Davis’ performance isn’t, strictly speaking, “supporting,” but awards would never get handed out if the governing bodies had to nominate stars for “Role That Approximates Three-Quarters of a Lead” or “Supporting Role with a Margin of Error of Plus or Minus 3 Percent.” Davis just won the Golden Globe, she kills in her pivotal scene with Denzel Washington, and she carries the final stretch of the film on the strength of her own with wisdom and grace. She’ll win this, and probably the Oscar.
Performance by a cast in a motion picture: Moonlight
Moonlight is a revelation — for the unusual virtue of managing to make us accept three actors (Alex Hibbert, Ashton Sanders and Trevante Rhodes) as the same character, a troubled African-American man struggling with his homosexuality, at three distinct times in his life. They form a kind of triptych, each panel composed and styled differently, but in the end we recognize them as one haunting portrait. But fellow nominee Hidden Figures has turned out to be a serious mainstream hit with its powerhouse cast (including Taraji P. Henson, Octavia Spencer and Janelle Monáe) and could very well pull an upset. And don’t discount Captain Fantastic: Viggo Mortensen and a large, young cast rally (and fight) as a family raised to reject modern society. They’re like a survivalist version of the Von Trapps.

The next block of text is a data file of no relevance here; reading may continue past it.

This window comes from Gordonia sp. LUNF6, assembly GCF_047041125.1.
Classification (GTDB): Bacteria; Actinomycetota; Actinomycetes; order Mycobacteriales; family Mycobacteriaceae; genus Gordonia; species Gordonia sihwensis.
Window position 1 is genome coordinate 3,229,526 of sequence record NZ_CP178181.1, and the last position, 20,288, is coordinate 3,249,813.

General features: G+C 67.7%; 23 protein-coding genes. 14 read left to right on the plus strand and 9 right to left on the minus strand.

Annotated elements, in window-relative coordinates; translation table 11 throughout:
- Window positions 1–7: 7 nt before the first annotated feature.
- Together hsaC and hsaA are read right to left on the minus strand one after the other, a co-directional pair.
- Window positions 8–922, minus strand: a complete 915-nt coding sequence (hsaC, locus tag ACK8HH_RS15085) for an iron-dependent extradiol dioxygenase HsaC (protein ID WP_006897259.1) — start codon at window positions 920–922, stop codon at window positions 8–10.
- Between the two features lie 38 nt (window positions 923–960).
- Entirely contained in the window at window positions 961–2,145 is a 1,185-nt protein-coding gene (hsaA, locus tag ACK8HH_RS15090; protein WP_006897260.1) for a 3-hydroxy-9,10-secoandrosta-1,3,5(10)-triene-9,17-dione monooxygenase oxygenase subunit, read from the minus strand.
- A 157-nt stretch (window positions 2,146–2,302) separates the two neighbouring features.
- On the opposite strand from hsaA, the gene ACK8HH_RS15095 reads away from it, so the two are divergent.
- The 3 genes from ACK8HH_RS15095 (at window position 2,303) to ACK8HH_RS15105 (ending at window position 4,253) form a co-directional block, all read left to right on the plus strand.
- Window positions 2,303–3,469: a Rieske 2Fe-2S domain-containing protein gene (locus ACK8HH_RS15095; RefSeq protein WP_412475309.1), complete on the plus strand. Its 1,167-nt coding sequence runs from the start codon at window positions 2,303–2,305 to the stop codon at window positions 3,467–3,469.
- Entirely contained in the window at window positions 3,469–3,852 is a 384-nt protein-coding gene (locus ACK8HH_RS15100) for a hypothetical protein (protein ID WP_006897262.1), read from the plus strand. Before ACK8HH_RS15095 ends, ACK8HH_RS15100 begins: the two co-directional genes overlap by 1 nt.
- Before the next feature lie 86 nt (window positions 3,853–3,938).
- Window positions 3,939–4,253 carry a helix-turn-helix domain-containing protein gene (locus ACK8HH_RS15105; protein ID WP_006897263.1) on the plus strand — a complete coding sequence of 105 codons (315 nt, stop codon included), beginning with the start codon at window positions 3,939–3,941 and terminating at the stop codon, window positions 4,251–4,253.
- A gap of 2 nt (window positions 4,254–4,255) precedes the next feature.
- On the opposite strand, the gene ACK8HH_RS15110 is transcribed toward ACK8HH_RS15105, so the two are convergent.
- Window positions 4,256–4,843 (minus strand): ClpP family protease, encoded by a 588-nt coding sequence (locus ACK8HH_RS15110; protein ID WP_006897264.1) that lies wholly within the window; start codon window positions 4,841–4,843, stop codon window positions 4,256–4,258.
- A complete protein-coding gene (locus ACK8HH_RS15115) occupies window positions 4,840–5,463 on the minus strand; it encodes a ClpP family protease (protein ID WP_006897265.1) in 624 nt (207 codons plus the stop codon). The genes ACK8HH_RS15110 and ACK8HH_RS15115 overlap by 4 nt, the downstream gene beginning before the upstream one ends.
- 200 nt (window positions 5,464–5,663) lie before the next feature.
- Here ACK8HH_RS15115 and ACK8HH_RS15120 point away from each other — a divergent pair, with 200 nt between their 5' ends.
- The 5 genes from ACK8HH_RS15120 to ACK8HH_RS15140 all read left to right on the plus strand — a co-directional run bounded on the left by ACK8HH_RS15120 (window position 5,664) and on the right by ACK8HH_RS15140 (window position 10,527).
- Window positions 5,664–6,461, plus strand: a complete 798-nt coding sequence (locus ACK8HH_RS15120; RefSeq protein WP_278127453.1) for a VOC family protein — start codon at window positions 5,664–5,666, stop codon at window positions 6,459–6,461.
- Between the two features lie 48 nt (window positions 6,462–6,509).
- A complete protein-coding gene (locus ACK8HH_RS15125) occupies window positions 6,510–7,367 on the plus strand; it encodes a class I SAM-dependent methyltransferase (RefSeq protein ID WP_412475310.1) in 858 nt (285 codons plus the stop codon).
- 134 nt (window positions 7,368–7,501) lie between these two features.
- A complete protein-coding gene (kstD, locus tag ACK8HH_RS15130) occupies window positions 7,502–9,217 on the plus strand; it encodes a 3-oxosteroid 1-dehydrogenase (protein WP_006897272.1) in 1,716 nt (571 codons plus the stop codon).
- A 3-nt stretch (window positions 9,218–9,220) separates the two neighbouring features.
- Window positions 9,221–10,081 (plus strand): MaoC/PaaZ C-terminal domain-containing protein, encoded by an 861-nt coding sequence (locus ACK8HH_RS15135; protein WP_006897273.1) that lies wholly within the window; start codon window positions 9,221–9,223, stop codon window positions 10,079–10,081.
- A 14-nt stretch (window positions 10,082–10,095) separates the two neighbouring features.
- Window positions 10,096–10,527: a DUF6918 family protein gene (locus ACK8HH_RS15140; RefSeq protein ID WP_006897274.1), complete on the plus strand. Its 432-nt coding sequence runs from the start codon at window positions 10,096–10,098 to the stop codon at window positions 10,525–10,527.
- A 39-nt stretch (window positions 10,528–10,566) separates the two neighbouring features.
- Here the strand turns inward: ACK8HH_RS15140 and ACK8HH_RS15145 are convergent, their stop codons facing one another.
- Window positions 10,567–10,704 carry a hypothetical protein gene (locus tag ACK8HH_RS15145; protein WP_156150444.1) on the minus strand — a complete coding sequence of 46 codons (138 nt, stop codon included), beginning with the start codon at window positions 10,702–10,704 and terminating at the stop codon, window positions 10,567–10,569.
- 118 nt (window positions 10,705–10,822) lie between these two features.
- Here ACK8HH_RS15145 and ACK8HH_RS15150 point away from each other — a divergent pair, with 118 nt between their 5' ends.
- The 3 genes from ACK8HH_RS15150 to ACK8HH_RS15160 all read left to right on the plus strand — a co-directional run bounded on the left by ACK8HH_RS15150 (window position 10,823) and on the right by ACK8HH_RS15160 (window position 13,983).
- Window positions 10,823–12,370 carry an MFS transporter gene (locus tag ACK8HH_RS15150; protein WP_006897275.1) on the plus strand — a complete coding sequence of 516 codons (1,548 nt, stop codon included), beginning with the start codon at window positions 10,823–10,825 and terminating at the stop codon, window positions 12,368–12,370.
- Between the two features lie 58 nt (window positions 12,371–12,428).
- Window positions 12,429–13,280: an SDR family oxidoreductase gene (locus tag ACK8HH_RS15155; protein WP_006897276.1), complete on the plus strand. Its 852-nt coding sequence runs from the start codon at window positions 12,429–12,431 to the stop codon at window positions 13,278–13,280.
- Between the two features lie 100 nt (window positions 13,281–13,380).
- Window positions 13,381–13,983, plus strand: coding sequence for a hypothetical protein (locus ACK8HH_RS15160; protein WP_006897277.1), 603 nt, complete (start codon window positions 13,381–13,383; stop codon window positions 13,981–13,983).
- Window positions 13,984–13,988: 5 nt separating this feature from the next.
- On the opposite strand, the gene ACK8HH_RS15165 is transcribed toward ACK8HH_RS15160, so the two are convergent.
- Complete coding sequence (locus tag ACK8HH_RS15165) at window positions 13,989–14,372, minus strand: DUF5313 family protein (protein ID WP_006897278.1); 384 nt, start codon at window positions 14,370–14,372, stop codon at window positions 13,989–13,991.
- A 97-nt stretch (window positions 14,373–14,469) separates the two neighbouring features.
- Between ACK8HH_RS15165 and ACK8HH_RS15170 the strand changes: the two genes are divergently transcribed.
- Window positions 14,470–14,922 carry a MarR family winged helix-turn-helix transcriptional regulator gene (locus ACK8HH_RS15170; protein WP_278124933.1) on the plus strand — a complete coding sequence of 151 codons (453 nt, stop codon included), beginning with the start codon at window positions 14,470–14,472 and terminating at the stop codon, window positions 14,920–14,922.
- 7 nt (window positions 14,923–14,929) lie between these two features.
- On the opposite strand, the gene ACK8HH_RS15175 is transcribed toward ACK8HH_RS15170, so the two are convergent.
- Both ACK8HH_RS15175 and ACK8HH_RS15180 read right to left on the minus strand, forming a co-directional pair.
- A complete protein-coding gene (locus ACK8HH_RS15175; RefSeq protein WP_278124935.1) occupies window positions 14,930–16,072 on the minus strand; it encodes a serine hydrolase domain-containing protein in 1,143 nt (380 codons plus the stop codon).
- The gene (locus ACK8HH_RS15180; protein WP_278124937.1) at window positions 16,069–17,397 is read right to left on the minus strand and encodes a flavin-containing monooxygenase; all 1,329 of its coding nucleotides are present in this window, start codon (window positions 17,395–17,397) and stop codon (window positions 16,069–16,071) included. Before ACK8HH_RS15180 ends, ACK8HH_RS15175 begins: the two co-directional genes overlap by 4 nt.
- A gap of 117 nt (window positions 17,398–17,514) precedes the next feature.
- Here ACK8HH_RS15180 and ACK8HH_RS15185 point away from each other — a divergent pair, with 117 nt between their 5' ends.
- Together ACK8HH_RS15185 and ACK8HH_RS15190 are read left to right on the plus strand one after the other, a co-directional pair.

And then there are the television categories.
Male actor in a drama series: John Lithgow, The Crown
As with Viola Davis in Fences, this is a performance that feels like a supporting role that’s overflown its boundaries — not a complaint! — with sheer acting talent and commitment. Lithgow’s Winston Churchill is cagey, frail, hungering after power and, as he should be, thrillingly larger-than-life. This is Lithgow’s ninth Screen Actors Guild nomination, including two wins for Third Rock From the Sun.